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Miranda warning given during police interview makes confession admissible

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A defendant’s confession made during a police interrogation is admissible because while officers questioned the defendant in what they called a “pre-interview,” they Mirandized him before he confessed.

The defendant, Robert Hicks, appealed his conviction of murder and 55-year sentence for the death of girlfriend Anna Jochum. He claimed the admission he made of striking and then stabbing Jochum should have been suppressed, in part, because the police engaged in a “question-first, Mirandize-later” approach to his interrogation.

Hicks pointed to Missouri V. Seibert, 542 U.S. 600 (2004) where the Supreme Court of the United States threw out statements police obtained by using an interrogation technique where they  purposefully withheld Miranda warnings until after the suspect had confessed. Then they Mirandized the defendant and got a second, similar admission of guilt.

Although Indiana courts have applied Seibert to situations in which a Miranda advisement was given after a defendant confessed, the Indiana Court of Appeals found that is not what happened to Hicks.

He agreed to accompany officers to the police station and answer their questions. When he admitted to having been in an argument with Jochum, officers read Hicks his Miranda rights. He then provided more details about the argument and his actions. In an interview the next day, before which he was again Mirandized, he talked more.

The Court of Appeals held Siebert did not apply because Hicks confessed after being read his Miranda rights. It affirmed his conviction and sentence in Robert E. Hicks v. State of Indiana, 82A01-1306-CR-256.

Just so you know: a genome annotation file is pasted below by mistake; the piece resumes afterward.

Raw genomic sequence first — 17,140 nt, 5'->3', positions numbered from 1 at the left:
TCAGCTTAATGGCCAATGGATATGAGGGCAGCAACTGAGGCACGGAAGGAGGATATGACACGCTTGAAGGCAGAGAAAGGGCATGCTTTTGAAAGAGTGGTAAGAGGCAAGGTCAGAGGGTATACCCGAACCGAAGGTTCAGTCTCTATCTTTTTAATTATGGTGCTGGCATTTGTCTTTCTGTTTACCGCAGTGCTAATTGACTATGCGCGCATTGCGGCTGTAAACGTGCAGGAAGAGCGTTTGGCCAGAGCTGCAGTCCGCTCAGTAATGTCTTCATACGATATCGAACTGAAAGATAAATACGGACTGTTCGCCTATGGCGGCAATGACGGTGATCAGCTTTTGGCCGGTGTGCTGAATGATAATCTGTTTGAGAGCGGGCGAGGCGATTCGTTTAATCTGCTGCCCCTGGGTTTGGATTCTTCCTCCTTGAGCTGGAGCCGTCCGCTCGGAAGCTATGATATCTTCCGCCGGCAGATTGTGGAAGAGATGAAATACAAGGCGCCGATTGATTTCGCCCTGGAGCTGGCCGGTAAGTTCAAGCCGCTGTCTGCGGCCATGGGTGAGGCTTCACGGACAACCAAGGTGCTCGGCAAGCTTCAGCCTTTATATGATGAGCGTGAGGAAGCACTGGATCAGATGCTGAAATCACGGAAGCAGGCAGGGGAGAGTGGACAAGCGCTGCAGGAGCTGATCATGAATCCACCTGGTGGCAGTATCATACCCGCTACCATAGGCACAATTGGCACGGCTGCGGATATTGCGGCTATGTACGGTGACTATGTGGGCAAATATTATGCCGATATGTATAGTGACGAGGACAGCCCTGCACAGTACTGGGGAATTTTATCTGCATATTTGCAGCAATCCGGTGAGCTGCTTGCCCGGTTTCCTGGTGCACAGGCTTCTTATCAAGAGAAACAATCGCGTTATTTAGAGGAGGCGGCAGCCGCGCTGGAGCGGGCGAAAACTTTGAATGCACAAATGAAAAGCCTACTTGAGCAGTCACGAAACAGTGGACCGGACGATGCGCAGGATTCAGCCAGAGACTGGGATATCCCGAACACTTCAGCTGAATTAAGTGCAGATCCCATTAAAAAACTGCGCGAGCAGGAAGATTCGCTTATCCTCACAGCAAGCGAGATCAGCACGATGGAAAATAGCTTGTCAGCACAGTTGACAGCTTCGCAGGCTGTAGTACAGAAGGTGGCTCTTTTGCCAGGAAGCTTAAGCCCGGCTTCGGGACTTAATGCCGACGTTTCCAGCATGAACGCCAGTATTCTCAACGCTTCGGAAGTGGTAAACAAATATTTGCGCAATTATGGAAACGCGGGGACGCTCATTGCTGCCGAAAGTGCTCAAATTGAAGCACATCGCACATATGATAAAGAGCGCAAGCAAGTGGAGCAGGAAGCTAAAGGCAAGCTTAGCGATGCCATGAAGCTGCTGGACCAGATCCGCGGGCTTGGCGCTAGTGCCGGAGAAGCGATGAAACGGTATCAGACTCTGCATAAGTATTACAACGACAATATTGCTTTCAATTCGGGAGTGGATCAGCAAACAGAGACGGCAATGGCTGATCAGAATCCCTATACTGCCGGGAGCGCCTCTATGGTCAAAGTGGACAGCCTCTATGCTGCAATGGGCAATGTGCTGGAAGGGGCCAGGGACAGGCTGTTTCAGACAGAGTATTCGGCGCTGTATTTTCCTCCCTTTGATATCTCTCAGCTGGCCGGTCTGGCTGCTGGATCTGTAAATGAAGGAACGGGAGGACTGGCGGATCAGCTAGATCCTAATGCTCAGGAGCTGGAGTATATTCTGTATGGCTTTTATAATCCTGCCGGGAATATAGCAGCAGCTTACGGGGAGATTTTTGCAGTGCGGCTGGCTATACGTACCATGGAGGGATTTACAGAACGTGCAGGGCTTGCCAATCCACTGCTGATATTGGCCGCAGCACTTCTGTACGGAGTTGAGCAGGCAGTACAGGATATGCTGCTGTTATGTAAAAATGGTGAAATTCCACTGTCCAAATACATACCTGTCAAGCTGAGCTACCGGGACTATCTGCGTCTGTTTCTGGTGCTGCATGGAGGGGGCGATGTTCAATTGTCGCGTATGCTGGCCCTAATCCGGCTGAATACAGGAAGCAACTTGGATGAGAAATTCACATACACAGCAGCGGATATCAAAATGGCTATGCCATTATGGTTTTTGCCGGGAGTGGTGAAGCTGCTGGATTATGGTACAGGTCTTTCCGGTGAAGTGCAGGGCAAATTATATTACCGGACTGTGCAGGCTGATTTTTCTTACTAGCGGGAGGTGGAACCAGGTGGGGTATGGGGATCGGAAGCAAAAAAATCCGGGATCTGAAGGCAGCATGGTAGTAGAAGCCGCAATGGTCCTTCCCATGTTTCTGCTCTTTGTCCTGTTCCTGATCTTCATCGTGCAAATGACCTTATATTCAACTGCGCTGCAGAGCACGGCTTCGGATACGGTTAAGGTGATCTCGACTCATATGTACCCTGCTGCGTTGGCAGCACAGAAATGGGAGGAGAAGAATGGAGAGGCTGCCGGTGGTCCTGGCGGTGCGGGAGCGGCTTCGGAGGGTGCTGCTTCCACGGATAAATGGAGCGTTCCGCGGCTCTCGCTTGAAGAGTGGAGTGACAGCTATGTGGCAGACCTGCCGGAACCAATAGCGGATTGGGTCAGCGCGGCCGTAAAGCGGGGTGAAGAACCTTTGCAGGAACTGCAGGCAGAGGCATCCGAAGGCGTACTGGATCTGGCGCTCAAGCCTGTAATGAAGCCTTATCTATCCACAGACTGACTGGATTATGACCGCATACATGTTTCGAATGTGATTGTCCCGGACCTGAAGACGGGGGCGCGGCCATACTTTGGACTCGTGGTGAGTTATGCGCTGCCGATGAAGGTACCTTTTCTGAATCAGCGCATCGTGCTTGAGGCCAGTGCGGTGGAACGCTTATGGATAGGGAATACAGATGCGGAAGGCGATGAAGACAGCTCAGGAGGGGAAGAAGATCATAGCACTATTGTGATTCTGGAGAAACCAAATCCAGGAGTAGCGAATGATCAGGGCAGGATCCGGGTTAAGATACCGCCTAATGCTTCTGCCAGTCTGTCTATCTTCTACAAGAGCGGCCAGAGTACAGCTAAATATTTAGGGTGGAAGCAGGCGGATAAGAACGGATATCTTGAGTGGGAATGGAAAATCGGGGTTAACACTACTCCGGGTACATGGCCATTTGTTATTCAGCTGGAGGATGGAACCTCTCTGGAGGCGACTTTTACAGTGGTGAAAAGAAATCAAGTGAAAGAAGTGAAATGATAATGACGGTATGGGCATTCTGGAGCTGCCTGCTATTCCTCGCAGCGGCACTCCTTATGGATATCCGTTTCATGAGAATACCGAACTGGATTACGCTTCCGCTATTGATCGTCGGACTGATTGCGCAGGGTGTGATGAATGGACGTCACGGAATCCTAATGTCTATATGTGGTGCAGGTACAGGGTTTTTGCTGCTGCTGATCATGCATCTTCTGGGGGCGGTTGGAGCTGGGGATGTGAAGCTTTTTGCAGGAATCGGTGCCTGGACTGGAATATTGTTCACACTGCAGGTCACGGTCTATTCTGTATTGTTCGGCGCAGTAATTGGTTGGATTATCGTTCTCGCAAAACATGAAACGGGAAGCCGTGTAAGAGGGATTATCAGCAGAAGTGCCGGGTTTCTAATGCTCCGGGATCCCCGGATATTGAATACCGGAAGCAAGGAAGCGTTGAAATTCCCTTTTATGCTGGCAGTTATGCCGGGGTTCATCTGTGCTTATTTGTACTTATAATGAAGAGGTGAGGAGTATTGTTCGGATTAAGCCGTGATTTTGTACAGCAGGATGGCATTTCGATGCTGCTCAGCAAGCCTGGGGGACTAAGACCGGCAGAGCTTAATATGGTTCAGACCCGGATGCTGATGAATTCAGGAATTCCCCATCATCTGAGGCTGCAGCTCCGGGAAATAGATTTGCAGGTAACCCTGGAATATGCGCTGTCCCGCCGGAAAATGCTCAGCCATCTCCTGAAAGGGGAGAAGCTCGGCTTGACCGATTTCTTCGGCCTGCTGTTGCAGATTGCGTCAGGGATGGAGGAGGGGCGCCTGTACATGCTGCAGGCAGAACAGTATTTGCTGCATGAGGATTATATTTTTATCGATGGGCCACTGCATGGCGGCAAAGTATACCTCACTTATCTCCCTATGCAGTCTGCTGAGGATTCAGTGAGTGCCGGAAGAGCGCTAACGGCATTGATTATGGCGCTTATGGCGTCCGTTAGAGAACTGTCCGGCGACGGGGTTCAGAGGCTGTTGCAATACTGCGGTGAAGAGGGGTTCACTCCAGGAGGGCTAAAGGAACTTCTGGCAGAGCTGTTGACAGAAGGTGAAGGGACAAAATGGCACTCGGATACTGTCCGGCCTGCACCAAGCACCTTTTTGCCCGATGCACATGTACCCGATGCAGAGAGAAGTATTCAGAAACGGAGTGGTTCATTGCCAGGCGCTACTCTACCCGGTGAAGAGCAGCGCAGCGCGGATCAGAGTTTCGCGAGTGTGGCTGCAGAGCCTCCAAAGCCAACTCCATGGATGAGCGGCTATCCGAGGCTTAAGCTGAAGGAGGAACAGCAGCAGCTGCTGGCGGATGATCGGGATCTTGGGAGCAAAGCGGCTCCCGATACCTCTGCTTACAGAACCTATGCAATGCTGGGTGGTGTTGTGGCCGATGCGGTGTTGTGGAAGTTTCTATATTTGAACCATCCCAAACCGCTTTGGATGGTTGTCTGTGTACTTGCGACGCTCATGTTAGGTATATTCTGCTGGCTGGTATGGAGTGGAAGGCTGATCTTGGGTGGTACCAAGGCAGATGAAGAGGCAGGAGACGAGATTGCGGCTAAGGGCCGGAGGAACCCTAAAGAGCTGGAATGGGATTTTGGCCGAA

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  1. I just wanted to point out that Congressman Jim Sensenbrenner, Senator Feinstein, former Senate majority leader Bill Frist, and former attorney general John Ashcroft are responsible for this rubbish. We need to keep a eye on these corrupt, arrogant, and incompetent fools.

  2. Well I guess our politicians have decided to give these idiot federal prosecutors unlimited power. Now if I guy bounces a fifty-dollar check, the U.S. attorney can intentionally wait for twenty-five years or so and have the check swabbed for DNA and file charges. These power hungry federal prosecutors now have unlimited power to mess with people. we can thank Wisconsin's Jim Sensenbrenner and Diane Feinstein, John Achcroft and Bill Frist for this one. Way to go, idiots.

  3. I wonder if the USSR had electronic voting machines that changed the ballot after it was cast? Oh well, at least we have a free media serving as vicious watchdog and exposing all of the rot in the system! (Insert rimshot)

  4. Jose, you are assuming those in power do not wish to be totalitarian. My experience has convinced me otherwise. Constitutionalists are nearly as rare as hens teeth among the powerbrokers "managing" us for The Glorious State. Oh, and your point is dead on, el correcta mundo. Keep the Founders’ (1791 & 1851) vision alive, my friend, even if most all others, and especially the ruling junta, chase only power and money (i.e. mammon)

  5. Hypocrisy in high places, absolute immunity handed out like Halloween treats (it is the stuff of which tyranny is made) and the belief that government agents are above the constitutions and cannot be held responsible for mere citizen is killing, perhaps has killed, The Republic. And yet those same power drunk statists just reel on down the hallway toward bureaucratic fascism.

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